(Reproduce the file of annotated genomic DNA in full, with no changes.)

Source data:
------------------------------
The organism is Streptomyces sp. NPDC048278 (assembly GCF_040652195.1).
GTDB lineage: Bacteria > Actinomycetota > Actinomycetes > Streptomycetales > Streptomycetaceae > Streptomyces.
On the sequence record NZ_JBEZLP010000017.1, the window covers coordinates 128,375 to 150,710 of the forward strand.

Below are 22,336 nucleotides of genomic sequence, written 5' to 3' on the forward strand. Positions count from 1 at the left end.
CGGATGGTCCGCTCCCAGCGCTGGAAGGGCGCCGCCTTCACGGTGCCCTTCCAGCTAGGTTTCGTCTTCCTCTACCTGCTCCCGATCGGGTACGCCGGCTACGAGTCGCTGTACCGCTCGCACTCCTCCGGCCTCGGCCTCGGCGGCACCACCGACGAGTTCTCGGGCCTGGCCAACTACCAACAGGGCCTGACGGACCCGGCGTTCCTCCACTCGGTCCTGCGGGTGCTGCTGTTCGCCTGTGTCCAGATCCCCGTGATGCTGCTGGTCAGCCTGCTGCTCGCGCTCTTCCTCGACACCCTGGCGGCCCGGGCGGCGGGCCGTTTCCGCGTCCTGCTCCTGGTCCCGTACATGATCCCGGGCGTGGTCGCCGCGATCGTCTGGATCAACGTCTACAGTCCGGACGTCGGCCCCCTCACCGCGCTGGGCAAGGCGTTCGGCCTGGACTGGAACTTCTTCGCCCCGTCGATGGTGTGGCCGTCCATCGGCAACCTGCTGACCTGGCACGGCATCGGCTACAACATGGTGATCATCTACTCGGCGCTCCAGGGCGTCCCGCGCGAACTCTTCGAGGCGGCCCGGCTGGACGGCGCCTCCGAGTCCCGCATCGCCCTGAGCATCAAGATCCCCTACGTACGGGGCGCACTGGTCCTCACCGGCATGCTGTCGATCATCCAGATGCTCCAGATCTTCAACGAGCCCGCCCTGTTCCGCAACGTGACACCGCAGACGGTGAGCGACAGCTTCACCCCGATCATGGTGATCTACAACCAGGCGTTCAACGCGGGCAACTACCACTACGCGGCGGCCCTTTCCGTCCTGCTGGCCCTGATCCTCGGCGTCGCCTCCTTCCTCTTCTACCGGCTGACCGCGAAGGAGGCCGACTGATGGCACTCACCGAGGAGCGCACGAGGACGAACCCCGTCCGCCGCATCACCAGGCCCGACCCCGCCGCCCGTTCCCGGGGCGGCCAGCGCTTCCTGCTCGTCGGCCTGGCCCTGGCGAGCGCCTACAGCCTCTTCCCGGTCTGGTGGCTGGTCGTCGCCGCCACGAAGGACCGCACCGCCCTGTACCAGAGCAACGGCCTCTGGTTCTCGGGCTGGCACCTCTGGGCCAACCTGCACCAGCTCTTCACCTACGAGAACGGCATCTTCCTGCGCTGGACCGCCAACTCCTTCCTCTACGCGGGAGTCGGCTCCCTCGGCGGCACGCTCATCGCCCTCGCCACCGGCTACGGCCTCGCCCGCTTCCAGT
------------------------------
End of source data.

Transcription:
The organism is Streptomyces sp. NPDC048278 (assembly GCF_040652195.1).
GTDB lineage: Bacteria > Actinomycetota > Actinomycetes > Streptomycetales > Streptomycetaceae > Streptomyces.
On the sequence record NZ_JBEZLP010000017.1, the window covers coordinates 128,375 to 150,710 of the forward strand.

Below are 22,336 nucleotides of genomic sequence, written 5' to 3' on the forward strand. Positions count from 1 at the left end.
CGGATGGTCCGCTCCCAGCGCTGGAAGGGCGCCGCCTTCACGGTGCCCTTCCAGCTAGGTTTCGTCTTCCTCTACCTGCTCCCGATCGGGTACGCCGGCTACGAGTCGCTGTACCGCTCGCACTCCTCCGGCCTCGGCCTCGGCGGCACCACCGACGAGTTCTCGGGCCTGGCCAACTACCAACAGGGCCTGACGGACCCGGCGTTCCTCCACTCGGTCCTGCGGGTGCTGCTGTTCGCCTGTGTCCAGATCCCCGTGATGCTGCTGGTCAGCCTGCTGCTCGCGCTCTTCCTCGACACCCTGGCGGCCCGGGCGGCGGGCCGTTTCCGCGTCCTGCTCCTGGTCCCGTACATGATCCCGGGCGTGGTCGCCGCGATCGTCTGGATCAACGTCTACAGTCCGGACGTCGGCCCCCTCACCGCGCTGGGCAAGGCGTTCGGCCTGGACTGGAACTTCTTCGCCCCGTCGATGGTGTGGCCGTCCATCGGCAACCTGCTGACCTGGCACGGCATCGGCTACAACATGGTGATCATCTACTCGGCGCTCCAGGGCGTCCCGCGCGAACTCTTCGAGGCGGCCCGGCTGGACGGCGCCTCCGAGTCCCGCATCGCCCTGAGCATCAAGATCCCCTACGTACGGGGCGCACTGGTCCTCACCGGCATGCTGTCGATCATCCAGATGCTCCAGATCTTCAACGAGCCCGCCCTGTTCCGCAACGTGACACCGCAGACGGTGAGCGACAGCTTCACCCCGATCATGGTGATCTACAACCAGGCGTTCAACGCGGGCAACTACCACTACGCGGCGGCCCTTTCCGTCCTGCTGGCCCTGATCCTCGGCGTCGCCTCCTTCCTCTTCTACCGGCTGACCGCGAAGGAGGCCGACTGATGGCACTCACCGAGGAGCGCACGAGGACGAACCCCGTCCGCCGCATCACCAGGCCCGACCCCGCCGCCCGTTCCCGGGGCGGCCAGCGCTTCCTGCTCGTCGGCCTGGCCCTGGCGAGCGCCTACAGCCTCTTCCCGGTCTGGTGGCTGGTCGTCGCCGCCACGAAGGACCGCACCGCCCTGTACCAGAGCAACGGCCTCTGGTTCTCGGGCTGGCACCTCTGGGCCAACCTGCACCAGCTCTTCACCTACGAGAACGGCATCTTCCTGCGCTGGACCGCCAACTCCTTCCTCTACGCGGGAGTCGGCTCCCTCGGCGGCACGCTCATCGCCCTCGCCACCGGCTACGGCCTCGCCCGCTTCCAGT